The American practice of gas piping and gas lighting in buildings by William Paul GerhardThe American practice of gas piping and gas lighting in buildings by William Paul Gerhard

The American practice of gas piping and gas lighting in buildings

byWilliam Paul Gerhard

Paperback | January 31, 2012

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This historic book may have numerous typos and missing text. Purchasers can download a free scanned copy of the original book (without typos) from the publisher. Not indexed. Not illustrated. 1908. Excerpt: ... CHAPTER VII. RULES, TABLES AND REGULATIONS OF GAS COMPANIES AND OF BUILDING DEPARTMENTS. One of the chief faults of gas piping, as commonly done by gas-fitters, is that too much small pipe is put into the work. To determine by calculation the sizes of pipe required, at least for the main risers and distributing lines, appears to the ordinary gas-fitter to be an ultra-refinement not worthy of a serious thought; but, worse than that, even the handy tables, gotten up for the purpose of rendering tedious calculations unnecessary, are neither consulted nor followed by him. Before giving a number of rules and regulations of gas companies, I should, perhaps, discuss briefly the flow of gas through pipes, and the formula used to determine the theoretical discharge. Many of the tables, embodied in some of the rules given later on, should be used cautiously, because the sizes and gas discharges therein given apply to large and smooth pipes. For this reason the advice will be found in some of the tables to increase the sizes, in case rough or old iron pipes are used. The English tables generally are based upon the assumption that the gas pipes are of smooth lead, a material which is not used in the American practice of gas-fitting. But even some of the American tables recently published (for instance those of the United Gas Improvement Co., of Philadelphia) have increased the required pipe sizes materially to make proper allowance for partial stoppages, due to gradual accumulations of rust and condensed naphthaline in the pipes. The formula almost universally used for the flow of gas through pipes is that by Dr. William Pole, and reads as follows: in which formula s = specific gravity of gas, air being taken as 1.00, I = length of pipe in yards, d = diameter of pipe...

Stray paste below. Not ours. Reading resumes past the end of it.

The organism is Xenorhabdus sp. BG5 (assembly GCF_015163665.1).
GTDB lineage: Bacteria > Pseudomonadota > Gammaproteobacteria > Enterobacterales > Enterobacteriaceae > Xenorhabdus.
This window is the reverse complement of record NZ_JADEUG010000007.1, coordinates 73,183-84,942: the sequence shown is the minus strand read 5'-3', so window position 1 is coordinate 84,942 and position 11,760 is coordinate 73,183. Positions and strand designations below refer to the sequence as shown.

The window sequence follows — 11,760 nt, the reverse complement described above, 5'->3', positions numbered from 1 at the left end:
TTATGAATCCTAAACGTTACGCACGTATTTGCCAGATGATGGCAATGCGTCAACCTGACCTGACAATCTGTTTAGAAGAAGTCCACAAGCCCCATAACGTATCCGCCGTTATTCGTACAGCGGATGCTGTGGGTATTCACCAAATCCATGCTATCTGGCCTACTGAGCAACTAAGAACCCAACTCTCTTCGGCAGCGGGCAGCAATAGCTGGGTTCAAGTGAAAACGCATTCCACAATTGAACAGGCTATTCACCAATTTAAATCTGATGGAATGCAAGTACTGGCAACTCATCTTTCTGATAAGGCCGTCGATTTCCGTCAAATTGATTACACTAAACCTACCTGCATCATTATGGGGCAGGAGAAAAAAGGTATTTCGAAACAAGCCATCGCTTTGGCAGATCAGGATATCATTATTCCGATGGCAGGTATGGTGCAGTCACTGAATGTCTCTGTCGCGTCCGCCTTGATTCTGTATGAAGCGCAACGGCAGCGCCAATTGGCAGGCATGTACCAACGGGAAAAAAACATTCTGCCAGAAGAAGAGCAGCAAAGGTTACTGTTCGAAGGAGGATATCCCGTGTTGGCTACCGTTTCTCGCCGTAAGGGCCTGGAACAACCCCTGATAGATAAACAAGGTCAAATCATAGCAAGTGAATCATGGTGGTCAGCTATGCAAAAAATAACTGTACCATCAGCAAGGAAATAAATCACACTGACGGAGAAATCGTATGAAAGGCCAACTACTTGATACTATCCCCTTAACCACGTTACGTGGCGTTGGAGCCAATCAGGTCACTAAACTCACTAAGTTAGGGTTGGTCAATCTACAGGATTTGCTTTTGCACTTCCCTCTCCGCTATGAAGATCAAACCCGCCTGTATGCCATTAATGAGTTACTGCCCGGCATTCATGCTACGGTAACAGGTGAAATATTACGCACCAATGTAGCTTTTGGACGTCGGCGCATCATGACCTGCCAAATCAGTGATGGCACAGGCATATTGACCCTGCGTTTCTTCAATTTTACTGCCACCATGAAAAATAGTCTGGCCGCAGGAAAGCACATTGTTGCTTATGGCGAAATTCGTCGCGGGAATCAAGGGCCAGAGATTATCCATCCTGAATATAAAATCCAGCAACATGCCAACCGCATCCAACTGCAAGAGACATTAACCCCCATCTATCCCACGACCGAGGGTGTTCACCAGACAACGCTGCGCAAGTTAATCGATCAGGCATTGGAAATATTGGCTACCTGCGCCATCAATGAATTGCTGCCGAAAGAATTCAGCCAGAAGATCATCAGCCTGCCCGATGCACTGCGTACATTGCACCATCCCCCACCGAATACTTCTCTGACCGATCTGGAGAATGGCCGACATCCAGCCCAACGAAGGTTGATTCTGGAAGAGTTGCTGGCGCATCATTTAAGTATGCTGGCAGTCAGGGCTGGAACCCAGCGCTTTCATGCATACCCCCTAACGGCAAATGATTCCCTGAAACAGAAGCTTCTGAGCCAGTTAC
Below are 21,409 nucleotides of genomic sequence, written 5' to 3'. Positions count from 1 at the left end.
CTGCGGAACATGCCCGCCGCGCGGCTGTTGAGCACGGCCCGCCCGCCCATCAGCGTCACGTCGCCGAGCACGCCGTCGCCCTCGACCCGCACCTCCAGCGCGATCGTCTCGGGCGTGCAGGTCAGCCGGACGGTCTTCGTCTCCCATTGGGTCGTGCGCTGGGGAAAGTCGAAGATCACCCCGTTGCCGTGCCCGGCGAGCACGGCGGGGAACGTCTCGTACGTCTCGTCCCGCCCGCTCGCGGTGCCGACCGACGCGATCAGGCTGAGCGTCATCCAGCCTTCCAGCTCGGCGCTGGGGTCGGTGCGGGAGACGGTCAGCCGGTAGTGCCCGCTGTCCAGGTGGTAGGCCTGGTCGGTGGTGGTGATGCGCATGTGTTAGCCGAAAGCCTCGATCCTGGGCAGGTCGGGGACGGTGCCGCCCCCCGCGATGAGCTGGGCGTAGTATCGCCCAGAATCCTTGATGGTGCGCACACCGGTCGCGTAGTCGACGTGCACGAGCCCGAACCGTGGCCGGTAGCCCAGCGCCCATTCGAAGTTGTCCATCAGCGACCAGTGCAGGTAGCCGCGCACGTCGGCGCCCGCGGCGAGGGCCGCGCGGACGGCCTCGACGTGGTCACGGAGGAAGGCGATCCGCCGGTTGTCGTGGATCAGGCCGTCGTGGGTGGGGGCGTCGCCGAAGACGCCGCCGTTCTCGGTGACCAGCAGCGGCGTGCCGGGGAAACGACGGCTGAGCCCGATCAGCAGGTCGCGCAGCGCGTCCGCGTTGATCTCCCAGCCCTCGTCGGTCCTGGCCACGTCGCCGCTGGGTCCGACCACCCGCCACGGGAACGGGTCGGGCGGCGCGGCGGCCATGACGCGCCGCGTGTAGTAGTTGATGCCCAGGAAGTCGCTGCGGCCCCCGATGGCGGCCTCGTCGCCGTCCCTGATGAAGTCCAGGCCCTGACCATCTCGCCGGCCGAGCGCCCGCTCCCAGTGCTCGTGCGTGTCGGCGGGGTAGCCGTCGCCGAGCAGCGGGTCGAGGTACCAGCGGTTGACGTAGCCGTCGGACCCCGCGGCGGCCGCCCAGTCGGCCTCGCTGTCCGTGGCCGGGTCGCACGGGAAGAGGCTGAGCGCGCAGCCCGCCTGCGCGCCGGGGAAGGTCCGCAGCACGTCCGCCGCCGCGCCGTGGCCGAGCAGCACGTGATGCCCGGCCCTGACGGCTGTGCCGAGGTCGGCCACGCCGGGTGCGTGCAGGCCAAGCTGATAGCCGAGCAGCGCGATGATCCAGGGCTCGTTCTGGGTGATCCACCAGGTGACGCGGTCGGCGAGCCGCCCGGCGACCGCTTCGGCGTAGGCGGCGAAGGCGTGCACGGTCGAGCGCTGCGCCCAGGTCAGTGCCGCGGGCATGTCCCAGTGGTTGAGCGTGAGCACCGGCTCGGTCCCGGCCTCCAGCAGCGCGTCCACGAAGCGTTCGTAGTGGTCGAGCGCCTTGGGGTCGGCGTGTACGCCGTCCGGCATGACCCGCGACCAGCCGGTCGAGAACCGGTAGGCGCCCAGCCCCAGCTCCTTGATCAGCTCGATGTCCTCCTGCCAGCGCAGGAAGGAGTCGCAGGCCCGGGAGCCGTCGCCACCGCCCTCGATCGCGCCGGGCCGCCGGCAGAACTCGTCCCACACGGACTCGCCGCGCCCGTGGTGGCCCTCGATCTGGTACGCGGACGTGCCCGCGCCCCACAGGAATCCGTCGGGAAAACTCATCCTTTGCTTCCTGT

Title:The American practice of gas piping and gas lighting in buildingsFormat:PaperbackDimensions:114 pages, 9.69 × 7.44 × 0.24 inPublished:January 31, 2012Publisher:General Books LLCLanguage:English

The following ISBNs are associated with this title:

ISBN - 10:0217567045

ISBN - 13:9780217567046